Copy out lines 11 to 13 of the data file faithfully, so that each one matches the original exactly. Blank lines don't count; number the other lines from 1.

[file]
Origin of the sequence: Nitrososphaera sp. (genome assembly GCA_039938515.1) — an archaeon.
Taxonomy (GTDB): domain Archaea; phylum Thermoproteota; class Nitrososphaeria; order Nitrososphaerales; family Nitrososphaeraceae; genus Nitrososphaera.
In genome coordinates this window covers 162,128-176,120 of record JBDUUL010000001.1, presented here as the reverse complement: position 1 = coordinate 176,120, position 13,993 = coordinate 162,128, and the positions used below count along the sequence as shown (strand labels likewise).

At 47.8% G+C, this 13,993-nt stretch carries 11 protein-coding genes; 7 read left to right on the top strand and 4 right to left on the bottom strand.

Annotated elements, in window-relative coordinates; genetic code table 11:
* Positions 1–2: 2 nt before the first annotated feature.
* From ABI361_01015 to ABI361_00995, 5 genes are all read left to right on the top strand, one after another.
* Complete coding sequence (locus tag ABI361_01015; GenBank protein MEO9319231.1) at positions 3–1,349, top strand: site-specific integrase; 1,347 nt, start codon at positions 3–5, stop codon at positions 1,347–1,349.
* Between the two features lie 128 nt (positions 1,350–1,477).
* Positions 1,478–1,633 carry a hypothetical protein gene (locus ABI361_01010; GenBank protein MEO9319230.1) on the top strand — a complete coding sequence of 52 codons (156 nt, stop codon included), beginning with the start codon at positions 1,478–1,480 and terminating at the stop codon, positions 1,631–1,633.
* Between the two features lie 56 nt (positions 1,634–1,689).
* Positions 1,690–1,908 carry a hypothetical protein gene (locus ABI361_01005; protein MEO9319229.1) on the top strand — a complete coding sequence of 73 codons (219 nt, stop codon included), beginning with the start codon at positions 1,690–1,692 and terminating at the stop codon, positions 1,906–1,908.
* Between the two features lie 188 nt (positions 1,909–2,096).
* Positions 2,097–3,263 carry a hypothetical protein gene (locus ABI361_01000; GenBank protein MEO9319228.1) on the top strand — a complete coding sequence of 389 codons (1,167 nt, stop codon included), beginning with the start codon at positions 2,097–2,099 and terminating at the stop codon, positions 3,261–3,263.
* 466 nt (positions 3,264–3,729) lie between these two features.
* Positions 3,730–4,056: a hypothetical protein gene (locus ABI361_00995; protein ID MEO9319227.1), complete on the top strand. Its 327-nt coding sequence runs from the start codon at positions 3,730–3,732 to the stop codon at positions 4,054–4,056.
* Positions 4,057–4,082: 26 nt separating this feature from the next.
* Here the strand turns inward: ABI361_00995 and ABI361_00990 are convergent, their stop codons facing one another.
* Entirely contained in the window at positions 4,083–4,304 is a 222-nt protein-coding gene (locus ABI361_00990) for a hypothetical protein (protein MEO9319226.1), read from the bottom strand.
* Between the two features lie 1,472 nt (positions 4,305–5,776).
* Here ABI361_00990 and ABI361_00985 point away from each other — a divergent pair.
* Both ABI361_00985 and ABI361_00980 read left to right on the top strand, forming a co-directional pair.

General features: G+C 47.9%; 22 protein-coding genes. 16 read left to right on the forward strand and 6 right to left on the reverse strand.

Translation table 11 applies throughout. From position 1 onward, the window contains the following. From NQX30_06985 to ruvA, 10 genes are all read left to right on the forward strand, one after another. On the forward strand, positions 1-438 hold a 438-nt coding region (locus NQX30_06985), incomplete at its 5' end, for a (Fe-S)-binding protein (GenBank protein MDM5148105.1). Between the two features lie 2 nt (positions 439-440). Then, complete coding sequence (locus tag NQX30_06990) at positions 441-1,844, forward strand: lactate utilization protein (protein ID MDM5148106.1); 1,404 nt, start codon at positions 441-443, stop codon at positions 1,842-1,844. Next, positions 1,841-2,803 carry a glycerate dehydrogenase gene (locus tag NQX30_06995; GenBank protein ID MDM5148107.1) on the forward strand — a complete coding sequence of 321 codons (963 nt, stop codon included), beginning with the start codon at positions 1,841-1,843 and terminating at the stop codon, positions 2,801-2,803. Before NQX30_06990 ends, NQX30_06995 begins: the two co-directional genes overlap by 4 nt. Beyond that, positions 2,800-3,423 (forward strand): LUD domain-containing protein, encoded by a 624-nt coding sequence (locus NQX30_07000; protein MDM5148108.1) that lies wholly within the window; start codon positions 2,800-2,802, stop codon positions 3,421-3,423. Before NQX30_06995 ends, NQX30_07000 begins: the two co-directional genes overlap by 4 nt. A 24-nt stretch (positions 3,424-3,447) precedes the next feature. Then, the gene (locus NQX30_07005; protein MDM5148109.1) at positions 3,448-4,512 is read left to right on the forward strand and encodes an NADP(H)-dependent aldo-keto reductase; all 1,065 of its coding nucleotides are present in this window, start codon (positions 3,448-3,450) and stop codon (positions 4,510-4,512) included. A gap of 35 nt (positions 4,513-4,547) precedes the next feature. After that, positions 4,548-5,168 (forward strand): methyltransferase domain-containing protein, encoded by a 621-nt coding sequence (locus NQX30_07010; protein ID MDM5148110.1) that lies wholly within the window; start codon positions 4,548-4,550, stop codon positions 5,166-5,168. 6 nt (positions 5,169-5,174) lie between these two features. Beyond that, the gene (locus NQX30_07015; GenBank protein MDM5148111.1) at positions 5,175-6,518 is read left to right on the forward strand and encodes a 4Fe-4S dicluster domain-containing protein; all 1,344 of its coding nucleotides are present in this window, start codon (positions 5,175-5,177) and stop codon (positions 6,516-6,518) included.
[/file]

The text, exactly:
* Between the two features lie 56 nt (positions 1,634–1,689).
* Positions 1,690–1,908 carry a hypothetical protein gene (locus ABI361_01005; protein MEO9319229.1) on the top strand — a complete coding sequence of 73 codons (219 nt, stop codon included), beginning with the start codon at positions 1,690–1,692 and terminating at the stop codon, positions 1,906–1,908.
* Between the two features lie 188 nt (positions 1,909–2,096).